Prior to being placed on diverter conveyor 12, materials 32 must be fed to diverter system 10. Presently, some type of cleated conveyor system 50 of the type shown in FIGS. 6a and 6b is generally used in an attempt to provide a uniform feed of materials 32 from a hopper 48. Unfortunately, such system produces pulses at the end of conveyor 54 which are caused by materials being aligned along cleats so that the material held by one cleat will be deposited onto a conveyor whereas no other materials will be disposed on conveyor until the subsequent cleat arrives and to the correct position. These pulses then propagate throughout the rest of the materials handling system ultimately reducing the capacity of the system because there will be surges and valleys.
Referring now to FIG. 6a, cleated conveyor system 50 is shown having materials 32 being conveyed along cleats 52 on cleat conveyor 54. The preferred system has cross conveyor system 60 aligned substantially perpendicular to path of cleat conveyor system 50 such that pulses or waves 56 of materials 32 are provided along cross conveyor path 62. Materials placed on cross conveyor system 60 travel at cross conveyor velocity at a speed such that each pulse 56 is transported down cross conveyor path 62 so that subsequent pulse 56' can be deposited onto cross conveyor system 60 without interfering with prior pulse 56. Cross conveyor velocity is typically in the range of fifty to two hundred feet per minute. Its speeds can be calculated from the width of cleats 52 and the time between which pulses 56 are dumped by cleated conveyor system 50. If the speed of cleated conveyor system 50 is designated by VI, the length between cleats 52 is designated by LC, and the width of cleats 52 is designated by WC, then the number of cleats per second is given by VI /LC equal CS (cleats per second). If the width of each cleat is designated by WC then CS times WC equals VC which is the required cross conveyor velocity such that each length of objects dropped by cleat 52 or what we have called pulse 56 will fall in just behind the prior pulse.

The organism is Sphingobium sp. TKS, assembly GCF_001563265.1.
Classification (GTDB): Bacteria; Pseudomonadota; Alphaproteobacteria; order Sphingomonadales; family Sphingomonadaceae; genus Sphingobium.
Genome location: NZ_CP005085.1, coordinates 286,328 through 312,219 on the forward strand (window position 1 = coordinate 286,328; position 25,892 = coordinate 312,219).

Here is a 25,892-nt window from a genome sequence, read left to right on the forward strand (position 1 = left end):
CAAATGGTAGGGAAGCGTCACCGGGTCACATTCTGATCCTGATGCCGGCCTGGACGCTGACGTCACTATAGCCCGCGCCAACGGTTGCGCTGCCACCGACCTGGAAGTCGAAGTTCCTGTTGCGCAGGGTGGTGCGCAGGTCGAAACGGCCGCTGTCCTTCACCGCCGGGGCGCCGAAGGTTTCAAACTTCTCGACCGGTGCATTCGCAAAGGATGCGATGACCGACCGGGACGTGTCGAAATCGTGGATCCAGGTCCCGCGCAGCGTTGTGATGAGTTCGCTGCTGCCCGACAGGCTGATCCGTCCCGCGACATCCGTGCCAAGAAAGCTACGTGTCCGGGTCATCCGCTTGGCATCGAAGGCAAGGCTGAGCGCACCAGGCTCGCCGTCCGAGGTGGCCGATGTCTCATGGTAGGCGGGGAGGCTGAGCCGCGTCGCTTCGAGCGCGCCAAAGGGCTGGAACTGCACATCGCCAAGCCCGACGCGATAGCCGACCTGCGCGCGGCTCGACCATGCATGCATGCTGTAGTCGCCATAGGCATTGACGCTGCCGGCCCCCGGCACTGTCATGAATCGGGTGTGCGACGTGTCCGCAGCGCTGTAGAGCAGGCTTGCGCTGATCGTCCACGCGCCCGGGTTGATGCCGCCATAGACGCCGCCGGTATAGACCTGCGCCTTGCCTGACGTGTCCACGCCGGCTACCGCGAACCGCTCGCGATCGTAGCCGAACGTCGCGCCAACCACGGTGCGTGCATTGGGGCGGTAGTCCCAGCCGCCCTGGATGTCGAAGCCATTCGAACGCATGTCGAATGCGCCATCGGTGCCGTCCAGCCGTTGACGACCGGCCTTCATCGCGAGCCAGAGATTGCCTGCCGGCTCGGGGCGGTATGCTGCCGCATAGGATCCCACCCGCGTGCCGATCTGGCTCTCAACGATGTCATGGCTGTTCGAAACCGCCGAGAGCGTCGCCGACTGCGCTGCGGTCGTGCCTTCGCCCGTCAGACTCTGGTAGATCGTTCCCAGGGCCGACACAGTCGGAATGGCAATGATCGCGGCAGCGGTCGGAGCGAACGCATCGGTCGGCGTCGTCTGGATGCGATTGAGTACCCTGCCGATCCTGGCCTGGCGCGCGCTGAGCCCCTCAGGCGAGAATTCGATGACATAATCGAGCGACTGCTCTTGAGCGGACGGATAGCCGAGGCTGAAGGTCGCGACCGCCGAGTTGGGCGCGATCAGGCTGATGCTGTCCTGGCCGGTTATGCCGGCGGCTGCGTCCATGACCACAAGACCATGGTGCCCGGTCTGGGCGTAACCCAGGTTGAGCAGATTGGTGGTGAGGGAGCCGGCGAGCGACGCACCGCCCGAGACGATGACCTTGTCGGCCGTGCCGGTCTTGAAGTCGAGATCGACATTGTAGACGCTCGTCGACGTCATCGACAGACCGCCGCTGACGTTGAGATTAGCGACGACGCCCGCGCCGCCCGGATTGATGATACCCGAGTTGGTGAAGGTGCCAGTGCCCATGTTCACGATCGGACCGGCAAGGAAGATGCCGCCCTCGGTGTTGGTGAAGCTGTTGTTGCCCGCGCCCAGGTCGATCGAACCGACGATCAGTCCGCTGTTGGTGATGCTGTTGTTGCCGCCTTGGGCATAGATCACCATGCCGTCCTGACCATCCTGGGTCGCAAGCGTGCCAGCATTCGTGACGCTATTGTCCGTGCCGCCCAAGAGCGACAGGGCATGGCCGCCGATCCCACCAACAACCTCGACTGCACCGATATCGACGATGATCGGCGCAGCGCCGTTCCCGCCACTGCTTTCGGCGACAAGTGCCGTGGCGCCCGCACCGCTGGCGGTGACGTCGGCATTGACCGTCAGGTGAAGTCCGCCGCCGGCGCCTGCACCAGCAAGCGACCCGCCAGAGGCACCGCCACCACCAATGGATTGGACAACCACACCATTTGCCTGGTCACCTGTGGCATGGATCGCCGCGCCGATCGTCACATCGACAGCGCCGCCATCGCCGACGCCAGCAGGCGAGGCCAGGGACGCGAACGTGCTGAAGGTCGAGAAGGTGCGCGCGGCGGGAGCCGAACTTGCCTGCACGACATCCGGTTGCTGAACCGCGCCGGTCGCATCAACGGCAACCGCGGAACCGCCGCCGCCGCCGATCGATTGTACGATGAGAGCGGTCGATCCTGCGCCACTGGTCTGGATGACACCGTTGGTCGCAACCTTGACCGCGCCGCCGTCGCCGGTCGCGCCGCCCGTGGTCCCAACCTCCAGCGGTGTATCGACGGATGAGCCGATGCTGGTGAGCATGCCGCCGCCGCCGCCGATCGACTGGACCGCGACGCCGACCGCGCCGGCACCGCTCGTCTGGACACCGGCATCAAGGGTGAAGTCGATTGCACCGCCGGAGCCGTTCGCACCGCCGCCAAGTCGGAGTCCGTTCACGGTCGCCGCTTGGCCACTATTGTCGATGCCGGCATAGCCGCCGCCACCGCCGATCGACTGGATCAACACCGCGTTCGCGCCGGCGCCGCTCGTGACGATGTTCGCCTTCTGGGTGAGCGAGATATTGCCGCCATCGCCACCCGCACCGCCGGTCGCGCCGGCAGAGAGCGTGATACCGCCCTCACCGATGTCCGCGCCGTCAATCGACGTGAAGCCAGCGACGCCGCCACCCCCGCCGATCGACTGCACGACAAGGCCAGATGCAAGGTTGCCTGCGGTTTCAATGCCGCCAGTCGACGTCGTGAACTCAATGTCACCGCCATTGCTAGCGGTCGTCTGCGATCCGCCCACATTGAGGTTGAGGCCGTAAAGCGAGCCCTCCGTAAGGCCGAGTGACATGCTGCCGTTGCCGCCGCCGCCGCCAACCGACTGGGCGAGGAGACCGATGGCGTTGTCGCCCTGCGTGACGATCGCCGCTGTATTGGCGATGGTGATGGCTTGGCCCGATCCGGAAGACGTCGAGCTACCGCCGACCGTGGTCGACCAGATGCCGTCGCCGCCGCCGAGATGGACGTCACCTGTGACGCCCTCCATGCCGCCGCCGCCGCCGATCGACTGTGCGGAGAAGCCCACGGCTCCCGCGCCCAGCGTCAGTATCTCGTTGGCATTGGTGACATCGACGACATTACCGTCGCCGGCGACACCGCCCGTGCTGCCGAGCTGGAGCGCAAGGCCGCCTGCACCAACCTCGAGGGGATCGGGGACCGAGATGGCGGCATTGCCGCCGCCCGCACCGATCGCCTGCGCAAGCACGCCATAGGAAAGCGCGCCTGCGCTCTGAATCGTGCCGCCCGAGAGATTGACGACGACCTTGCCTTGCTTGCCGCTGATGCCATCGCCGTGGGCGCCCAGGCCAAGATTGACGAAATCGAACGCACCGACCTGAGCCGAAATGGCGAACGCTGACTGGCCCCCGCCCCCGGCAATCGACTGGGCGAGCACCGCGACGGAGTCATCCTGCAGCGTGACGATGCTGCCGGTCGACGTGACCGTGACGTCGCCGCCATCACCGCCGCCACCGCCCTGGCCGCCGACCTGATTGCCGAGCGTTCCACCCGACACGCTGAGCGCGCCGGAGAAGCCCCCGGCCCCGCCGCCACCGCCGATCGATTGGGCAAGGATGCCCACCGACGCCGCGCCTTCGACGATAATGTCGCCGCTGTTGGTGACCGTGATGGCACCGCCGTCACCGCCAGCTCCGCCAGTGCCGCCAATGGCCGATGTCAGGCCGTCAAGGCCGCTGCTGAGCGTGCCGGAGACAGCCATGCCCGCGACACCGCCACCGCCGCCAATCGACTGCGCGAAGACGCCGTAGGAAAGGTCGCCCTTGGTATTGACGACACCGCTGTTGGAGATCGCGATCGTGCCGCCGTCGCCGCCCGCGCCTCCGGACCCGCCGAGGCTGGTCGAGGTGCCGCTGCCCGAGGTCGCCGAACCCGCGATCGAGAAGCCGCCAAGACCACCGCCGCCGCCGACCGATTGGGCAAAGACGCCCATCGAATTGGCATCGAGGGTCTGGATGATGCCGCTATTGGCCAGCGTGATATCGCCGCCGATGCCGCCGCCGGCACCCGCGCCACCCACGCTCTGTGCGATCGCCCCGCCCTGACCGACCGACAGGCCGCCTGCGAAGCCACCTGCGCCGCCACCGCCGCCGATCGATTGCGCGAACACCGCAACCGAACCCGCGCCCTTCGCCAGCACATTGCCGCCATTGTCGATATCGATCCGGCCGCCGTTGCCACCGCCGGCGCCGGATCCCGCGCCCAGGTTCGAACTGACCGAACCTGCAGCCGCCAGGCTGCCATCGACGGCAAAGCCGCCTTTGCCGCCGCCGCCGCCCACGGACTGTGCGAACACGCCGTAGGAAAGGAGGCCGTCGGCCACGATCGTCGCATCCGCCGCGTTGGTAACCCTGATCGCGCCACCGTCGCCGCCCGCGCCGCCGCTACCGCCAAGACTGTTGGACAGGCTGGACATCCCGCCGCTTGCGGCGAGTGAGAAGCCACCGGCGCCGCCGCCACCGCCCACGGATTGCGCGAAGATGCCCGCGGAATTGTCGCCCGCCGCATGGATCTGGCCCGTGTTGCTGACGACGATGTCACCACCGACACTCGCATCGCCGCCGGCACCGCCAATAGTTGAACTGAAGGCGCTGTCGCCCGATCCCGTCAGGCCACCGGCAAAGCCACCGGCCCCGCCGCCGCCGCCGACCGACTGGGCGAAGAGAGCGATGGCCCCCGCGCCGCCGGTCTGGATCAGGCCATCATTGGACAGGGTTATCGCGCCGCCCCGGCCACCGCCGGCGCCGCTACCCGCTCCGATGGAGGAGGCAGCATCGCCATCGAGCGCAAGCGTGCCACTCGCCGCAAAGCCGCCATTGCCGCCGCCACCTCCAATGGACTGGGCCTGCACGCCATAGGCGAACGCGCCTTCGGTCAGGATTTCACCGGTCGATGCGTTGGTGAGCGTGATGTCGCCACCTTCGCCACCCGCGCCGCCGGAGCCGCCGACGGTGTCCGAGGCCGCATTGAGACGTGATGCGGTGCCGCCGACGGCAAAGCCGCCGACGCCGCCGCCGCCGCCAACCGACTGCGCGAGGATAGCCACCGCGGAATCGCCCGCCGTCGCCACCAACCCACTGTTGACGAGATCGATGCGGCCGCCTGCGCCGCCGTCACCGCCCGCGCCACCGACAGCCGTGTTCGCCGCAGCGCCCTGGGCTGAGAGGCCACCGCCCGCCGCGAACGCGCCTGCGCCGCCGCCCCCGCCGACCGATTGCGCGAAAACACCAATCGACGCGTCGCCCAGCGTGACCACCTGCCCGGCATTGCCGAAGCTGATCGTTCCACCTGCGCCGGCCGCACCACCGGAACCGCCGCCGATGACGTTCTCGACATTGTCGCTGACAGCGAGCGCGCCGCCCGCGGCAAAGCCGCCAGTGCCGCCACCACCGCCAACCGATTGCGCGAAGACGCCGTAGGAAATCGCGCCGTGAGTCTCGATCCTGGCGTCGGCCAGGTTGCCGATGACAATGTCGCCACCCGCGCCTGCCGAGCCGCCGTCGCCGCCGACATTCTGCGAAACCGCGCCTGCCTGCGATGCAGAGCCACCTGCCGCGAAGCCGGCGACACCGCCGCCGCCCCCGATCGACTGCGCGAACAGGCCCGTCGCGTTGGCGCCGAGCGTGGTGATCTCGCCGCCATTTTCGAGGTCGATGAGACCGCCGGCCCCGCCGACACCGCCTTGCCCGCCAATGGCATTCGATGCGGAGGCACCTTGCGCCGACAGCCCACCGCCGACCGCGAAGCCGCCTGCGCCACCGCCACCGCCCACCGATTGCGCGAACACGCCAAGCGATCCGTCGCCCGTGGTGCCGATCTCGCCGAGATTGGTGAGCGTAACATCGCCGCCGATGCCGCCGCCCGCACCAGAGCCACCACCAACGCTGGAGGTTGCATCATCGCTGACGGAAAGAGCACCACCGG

In the preferred embodiment, slide 74 as shown in FIG. 6b is provided between incline cleat conveyor system 50 and cross conveyor system 60. This provides that pulses 56 will be deposited against far wall 64 of cross conveyor system 60. This will also assist in dislodging materials 32 placed on top of each other intend to orient materials 32 in a straight line.